For years I carried around these vague ideas until, by chance, I discovered a new book that put flesh on the bones of my theory. The Rise and Fall of American Growth: the U.S. Standard of Living Since the Civil War by Robert J. Gordon is that rarest thing: a work of densely researched macroeconomics that is compulsively readable. (Thomas Piketty’s surprise 2014 hit, Capital in the Twenty-First Century, is another exception to the rule that macroeconomics tends to be a snore.) Gordon’s monumental book is guided by two central premises: that the years from 1870 to 1970, very nearly the dates of my grandfather’s birth and death, comprised “the special century,” a spurt of great inventions and economic growth in the United States that is unmatched in human history; and that since 1970, change has been far slower and it has been confined to the much narrower spheres of entertainment, communications, and information. Gordon argues persuasively that future growth and innovation will continue to be stunted by a relatively recent, and seemingly irreversible, development: “the rise of inequality that since 1970 has steadily directed an ever larger share of the fruits of the American growth machine to the top of the income distribution.” In other words, the game has been rigged for years, and with Donald Trump in the White House and Republicans in control of the federal government it’s not going to get unrigged anytime soon. The rich will keep getting richer, the middle class will continue to wither, innovation will continue to stagnate, and we’ll all be poorer for it. The “special century,” it turns out, was a one-off.
Books come out of books, and the best books lead us to new books. American Growth has led me to more than a dozen titles – histories, memoirs, reportage, novels. One of the closest in spirit to Gordon’s enterprise is Victorian America, a delightful work of popular history by Thomas J. Schlereth, who is guided by Sigfried Giedion’s dictum that “for the historian there are no banal things.” Indeed Schlereth, like Gordon, is determined to write history from the bottom up rather than from the top down, focusing on the way day-to-day life in America changed in the four decades leading up to the First World War. Schlereth’s chapter headings reflect his approach: “Moving,” “Working,” “Housing,” “Communicating,” “Striving,” “Living and Dying.” The book opens with the Centennial Exposition in Philadelphia in 1876 and ends with the Panama-Pacific Exposition in San Francisco in 1915. On the eve of the First World War, Schlereth writes, “Americans played more, put greater stock in education and engineering, and found themselves living in a culture more homogeneous and urban, more incorporated and interdependent, than their counterparts who had visited Philadelphia in 1876.” In 1915 the sun was setting on American isolation and innocence, an underlying theme of E.L. Doctorow’s great novel Ragtime. The San Francisco Exposition, according to Schlereth, “reflected a final sentimental, opulent display of American Victorianism.” After that, the deluge.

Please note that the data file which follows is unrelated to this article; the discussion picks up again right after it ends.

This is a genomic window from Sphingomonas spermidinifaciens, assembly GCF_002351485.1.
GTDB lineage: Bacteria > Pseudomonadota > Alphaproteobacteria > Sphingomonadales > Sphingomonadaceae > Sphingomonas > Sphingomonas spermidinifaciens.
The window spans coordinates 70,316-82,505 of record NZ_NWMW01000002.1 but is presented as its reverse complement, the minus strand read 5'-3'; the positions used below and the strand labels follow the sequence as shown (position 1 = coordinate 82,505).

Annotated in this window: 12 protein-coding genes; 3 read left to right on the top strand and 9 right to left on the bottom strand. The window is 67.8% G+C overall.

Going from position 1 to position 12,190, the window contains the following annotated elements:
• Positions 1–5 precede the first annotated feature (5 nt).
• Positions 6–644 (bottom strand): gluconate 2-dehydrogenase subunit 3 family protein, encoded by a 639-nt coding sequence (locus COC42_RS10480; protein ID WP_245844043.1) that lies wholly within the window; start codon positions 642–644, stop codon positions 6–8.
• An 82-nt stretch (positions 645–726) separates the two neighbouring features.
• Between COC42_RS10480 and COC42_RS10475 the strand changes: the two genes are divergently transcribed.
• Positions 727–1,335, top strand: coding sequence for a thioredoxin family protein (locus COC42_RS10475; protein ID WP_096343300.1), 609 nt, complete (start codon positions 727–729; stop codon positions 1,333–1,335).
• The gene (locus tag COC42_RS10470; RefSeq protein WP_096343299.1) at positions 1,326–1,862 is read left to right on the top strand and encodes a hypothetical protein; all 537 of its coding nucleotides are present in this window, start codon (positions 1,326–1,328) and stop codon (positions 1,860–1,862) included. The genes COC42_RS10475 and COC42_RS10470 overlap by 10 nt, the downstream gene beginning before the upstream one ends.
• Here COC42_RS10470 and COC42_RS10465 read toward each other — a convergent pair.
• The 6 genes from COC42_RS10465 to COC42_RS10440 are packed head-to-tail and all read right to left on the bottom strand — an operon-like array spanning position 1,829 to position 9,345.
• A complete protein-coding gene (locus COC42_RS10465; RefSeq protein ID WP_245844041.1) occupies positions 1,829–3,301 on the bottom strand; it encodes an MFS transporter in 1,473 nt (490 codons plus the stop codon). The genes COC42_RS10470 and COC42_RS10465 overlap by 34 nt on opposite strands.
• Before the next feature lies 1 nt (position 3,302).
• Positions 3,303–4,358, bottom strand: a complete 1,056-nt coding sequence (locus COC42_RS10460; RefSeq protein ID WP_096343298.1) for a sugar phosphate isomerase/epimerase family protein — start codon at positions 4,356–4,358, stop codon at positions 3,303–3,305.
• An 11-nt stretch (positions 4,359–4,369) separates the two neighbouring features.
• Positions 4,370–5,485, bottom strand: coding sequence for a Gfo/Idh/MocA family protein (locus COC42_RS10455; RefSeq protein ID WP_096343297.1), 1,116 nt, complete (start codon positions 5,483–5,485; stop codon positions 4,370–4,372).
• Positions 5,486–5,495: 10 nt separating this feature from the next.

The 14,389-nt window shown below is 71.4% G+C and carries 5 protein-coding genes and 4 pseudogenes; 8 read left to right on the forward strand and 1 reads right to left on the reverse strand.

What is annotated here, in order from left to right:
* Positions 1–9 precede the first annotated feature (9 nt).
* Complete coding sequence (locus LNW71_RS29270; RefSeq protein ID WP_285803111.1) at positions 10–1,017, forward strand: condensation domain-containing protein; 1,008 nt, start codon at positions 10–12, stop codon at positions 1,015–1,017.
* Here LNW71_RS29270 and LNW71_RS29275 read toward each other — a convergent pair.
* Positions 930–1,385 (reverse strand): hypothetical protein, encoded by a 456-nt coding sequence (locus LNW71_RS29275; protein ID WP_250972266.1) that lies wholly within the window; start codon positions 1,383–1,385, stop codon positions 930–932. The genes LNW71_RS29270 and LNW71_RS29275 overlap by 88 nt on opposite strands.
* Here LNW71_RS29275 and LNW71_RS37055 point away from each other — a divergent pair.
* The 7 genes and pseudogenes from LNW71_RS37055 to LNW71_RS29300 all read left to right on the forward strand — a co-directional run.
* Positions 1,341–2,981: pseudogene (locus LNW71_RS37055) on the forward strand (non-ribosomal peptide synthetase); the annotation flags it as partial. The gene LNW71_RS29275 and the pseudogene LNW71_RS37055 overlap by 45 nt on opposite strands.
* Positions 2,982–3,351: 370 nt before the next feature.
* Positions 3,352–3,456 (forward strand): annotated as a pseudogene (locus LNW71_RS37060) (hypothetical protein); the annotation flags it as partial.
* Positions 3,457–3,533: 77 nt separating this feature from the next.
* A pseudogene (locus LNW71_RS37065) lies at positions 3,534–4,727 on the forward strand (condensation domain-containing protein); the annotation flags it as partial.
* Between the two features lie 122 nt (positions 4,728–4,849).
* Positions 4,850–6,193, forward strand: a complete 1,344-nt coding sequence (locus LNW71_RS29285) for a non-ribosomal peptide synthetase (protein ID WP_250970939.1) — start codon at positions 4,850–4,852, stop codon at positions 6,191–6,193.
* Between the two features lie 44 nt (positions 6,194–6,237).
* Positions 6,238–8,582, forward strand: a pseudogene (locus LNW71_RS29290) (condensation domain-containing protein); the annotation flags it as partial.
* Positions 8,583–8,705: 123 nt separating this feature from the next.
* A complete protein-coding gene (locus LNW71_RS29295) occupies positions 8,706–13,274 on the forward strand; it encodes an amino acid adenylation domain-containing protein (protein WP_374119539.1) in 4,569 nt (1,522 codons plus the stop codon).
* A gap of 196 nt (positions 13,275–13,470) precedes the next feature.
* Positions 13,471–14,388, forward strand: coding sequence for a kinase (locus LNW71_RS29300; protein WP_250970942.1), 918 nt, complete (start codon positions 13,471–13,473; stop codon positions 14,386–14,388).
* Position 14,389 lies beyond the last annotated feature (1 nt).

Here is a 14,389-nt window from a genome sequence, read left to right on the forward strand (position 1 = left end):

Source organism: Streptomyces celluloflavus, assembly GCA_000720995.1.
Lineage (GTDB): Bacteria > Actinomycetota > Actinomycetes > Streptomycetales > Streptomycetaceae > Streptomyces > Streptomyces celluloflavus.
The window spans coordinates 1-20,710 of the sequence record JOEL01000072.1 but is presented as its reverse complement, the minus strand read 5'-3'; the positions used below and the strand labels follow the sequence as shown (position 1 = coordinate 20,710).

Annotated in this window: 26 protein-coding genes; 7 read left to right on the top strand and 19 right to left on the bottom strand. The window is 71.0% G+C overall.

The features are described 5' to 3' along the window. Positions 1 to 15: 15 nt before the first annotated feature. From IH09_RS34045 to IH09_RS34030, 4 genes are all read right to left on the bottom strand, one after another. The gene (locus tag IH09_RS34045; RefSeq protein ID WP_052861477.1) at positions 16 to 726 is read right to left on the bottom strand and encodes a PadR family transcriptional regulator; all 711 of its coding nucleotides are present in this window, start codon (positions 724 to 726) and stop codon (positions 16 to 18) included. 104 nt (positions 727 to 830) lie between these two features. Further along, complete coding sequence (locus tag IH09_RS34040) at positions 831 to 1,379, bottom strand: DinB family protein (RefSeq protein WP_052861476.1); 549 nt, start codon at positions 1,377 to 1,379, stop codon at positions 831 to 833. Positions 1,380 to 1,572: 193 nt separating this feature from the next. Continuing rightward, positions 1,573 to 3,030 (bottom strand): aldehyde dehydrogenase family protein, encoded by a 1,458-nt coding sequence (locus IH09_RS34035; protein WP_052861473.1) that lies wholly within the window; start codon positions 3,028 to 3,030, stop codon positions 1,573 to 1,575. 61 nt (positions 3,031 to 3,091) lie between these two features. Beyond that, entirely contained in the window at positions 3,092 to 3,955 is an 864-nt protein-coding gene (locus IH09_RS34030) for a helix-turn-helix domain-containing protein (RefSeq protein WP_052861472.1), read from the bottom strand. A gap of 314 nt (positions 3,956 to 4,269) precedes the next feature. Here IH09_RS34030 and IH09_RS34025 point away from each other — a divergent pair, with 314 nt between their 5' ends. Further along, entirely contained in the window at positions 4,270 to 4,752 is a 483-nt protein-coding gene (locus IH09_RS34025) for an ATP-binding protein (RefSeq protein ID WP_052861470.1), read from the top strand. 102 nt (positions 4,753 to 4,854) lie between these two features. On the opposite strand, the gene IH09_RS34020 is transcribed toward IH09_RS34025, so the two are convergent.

My grandfather lived to see it all — the bloodbaths of two world wars, the Holocaust, the dawn of the nuclear age, the gargantuan horrors of Jim Crow. But he did miss one truly momentous change. Less than a month before my grandfather died, a 14-year-old black boy named Emmett Till was brutally tortured and murdered by white men in Money, Miss. Till’s sin? He was accused of grabbing a white woman who worked as a cashier in a local market then whistling at her. Till’s killers were acquitted. In The Blood of Emmett Till, a new book by Timothy B. Tyson, Till’s white accuser, Carolyn Bryant, has finally admitted that she lied on the witness stand during the trial of Till’s murderers. Bryant tells Tyson that Till never “grabbed her around the waist and uttered obscenities,” as she had testified in court. Bryant added, “You tell these stories for so long that they seem true, but that part is not true.”
Two months after my grandfather died, Rosa Parks, a black seamstress in Montgomery, Ala., refused to give up her bus seat to a white passenger, as required by Jim Crow statues in place since the turn of the century. A year-long boycott of the city’s buses by black citizens ensued, and finally, grudgingly, the Montgomery bus system was integrated. Far more important, the death of Emmett Till and the courage of Rosa Parks provided the match that ignited the smoldering civil rights movement.
So my grandfather missed one of the most uplifting, violent, disappointing — and ongoing — narratives in all of American history. Other than the civil rights movement, though, John Morris didn’t miss much. His century was more than merely special. It was an astonishment.